A long view of  Color and Comfort: Swedish Modern Design at the Cleveland Museum of Art through Feb. 9. [David Brichford/Cleveland Museum of Art]
A long view of “Color and Comfort: Swedish Modern Design” at the Cleveland Museum of Art through Feb. 9. [David Brichford/Cleveland Museum of Art]

Artistic Modernity Casts Laze As Mystery

In 2019, Italian artist Maurizio Cattelan sold an intrepid little piece of art entitled “Comedian,” for $120,000, a move which gained significant media attention. The reception of “Comedian” was mixed — some praised Cattelan who remains a notable prankster in his field, and some questioned whether “Comedian” was even art at all. This was the artist who cast a fully functioning toilet in solid gold and titled it “America.”

But I remember reading about this absurd banana that was sold for $120,000 and being captivated by the brilliance of such a statement — because that’s what it was for Cattelan — a statement that would unquestionably spark intense debate about how our culture values pieces of art and pieces of commodity. “Comedian” is a commonplace, low value object taped to the wall with little care for the quality of exhibition. Bananas are an easily accessible item of food with a short shelf-life. This opposes traditional works of art which have remained intact for hundreds of years. The banana is duct-taped to the wall, and not protected whatsoever. If one thinks about it as a reflection on what we now consider art, the possibilities of Cattelan’s inflected meanings are endless.

Global consumerism may have infected most forms of artistic expression in our culture…”

With the current trajectory of expression, a work like “Comedian” was clearly inevitable. Everyone, more or less, is perplexed by the status of paintings, drawings, photography and sculpture, whose purposes and beauty have become inaccessible to anyone without a college degree. The casual observer missed the jump that artists took from narrative — which was truly more of a plunge off the cliff of reality — until all that is perceptible now is the meaninglessness of their falling. Now, art depends on context. Without it, no one knows what they are looking at.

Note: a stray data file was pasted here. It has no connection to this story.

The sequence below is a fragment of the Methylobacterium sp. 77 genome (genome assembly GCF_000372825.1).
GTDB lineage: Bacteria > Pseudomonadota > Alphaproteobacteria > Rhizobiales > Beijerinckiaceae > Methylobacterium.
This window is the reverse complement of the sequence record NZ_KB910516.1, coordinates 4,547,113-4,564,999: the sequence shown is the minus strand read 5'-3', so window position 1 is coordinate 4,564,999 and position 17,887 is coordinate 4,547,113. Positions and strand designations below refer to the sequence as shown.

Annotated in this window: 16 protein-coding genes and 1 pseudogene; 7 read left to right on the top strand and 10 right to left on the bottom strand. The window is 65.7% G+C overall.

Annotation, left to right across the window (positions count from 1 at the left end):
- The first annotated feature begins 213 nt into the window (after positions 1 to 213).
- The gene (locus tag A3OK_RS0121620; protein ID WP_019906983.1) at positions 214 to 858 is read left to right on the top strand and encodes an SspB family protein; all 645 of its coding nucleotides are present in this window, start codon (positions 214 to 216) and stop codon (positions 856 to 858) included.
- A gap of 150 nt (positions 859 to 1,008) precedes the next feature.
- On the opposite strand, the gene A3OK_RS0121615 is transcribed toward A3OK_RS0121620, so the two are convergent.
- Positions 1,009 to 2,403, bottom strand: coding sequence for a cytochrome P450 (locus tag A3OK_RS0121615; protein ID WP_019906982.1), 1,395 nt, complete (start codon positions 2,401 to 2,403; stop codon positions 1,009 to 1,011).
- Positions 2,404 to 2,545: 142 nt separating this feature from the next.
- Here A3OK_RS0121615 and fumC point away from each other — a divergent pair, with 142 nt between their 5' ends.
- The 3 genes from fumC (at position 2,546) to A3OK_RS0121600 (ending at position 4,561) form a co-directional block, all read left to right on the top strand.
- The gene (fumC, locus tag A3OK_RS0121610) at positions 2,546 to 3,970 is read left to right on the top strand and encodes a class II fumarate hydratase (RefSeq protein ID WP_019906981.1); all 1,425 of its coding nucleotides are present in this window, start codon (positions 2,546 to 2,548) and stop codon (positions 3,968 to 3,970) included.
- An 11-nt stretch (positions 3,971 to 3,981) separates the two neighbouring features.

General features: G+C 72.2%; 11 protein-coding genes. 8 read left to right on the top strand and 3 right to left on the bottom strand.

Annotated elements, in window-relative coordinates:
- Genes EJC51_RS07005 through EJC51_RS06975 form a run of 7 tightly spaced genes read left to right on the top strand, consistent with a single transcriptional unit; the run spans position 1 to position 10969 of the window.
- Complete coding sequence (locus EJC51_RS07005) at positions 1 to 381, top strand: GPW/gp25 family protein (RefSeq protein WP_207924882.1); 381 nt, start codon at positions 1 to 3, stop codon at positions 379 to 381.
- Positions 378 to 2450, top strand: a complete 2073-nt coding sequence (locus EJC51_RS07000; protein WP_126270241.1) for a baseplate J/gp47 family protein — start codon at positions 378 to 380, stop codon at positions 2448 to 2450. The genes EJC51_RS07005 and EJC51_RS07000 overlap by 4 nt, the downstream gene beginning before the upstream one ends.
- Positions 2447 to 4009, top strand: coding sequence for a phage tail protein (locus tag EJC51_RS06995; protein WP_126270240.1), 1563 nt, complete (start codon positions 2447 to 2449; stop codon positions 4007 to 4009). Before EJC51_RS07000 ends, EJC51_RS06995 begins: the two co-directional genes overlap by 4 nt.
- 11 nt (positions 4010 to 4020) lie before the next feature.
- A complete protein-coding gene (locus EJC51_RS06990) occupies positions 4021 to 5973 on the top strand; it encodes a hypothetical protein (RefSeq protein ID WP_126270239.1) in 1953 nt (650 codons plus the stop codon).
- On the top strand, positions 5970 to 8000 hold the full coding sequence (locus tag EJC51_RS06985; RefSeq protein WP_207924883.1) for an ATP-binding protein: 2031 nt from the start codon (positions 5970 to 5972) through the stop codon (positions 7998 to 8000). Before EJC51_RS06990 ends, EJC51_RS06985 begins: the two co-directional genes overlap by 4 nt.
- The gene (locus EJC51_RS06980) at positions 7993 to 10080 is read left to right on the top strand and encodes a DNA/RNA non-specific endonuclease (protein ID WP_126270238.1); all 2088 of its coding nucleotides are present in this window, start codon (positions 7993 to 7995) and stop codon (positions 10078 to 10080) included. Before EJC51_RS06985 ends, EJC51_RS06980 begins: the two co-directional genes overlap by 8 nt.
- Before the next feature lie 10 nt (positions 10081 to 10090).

Story continues below advertisement

That’s why “Comedian” is essential for anyone who wishes to gain perspective. This work of art deserves to be in the genre of contemporary art as it both questions and celebrates the current movement — although most artists and passionate observers would argue that art is now defying structure, time and genre. 

Truthfully I loathe almost  everything that art in my time has to offer. From Max Ernst to Yayoi Kusama, all of it is so brutally pretentious that I’m cringing at my keyboard thinking of the inordinate amount of money made at the creation and auctioning of these ‘works of art.’ Global consumerism may have infected most forms of artistic expression in our culture, but it’s for damn sure that contemporary art has maintained all of its integrity. It is a rightfully sequestered community of crackpots that feed off of an imagined genius. Need I mention the sheer depth of money laundering that takes place within this high society, and the evidence is within a moment’s reach. It’s a $67.4 billion market and it’s expanding into a smaller collection of members.

A good example of this absurdity is “Onement VI,” a painting by Barnett Newman. It’s a blue square with a line down the middle. Those who admire it have a great deal of things wrong with them. Newman describes his work as revolutionary, one that features a “zip” down the middle which his passionate observers term as “a rip that opens the universe, a crack in space and time.” Legitimate ‘critics’ say that it has never been done before, but they clearly haven’t seen much of anything below their penthouses. Anyone, and I mean anyone with a rational mind and an able body can do that. 

To end this on a positive note, I’ll submit my hope for a future in contemporary art that most likely will never come. I would like people to accept reality for what it is, and for them to maintain some solid structure while also subverting it, showing the ordinary man or woman how they can escape. A great example of this is “Portrait of An Artist,” by David Hockney. This painting can represent many things to many people, just like any work of abstract expressionism. It makes me think of the division between the subconscious and the conscious. But unlike Newman’s “Onement VI,”this one was difficult to produce and is a lot more interesting to look at than a dumb, big blue square.

Leave a Comment
More to Discover

Comments (0)

All Old Gold & Black Picks Reader Picks Sort: Newest

Your email address will not be published. Required fields are marked *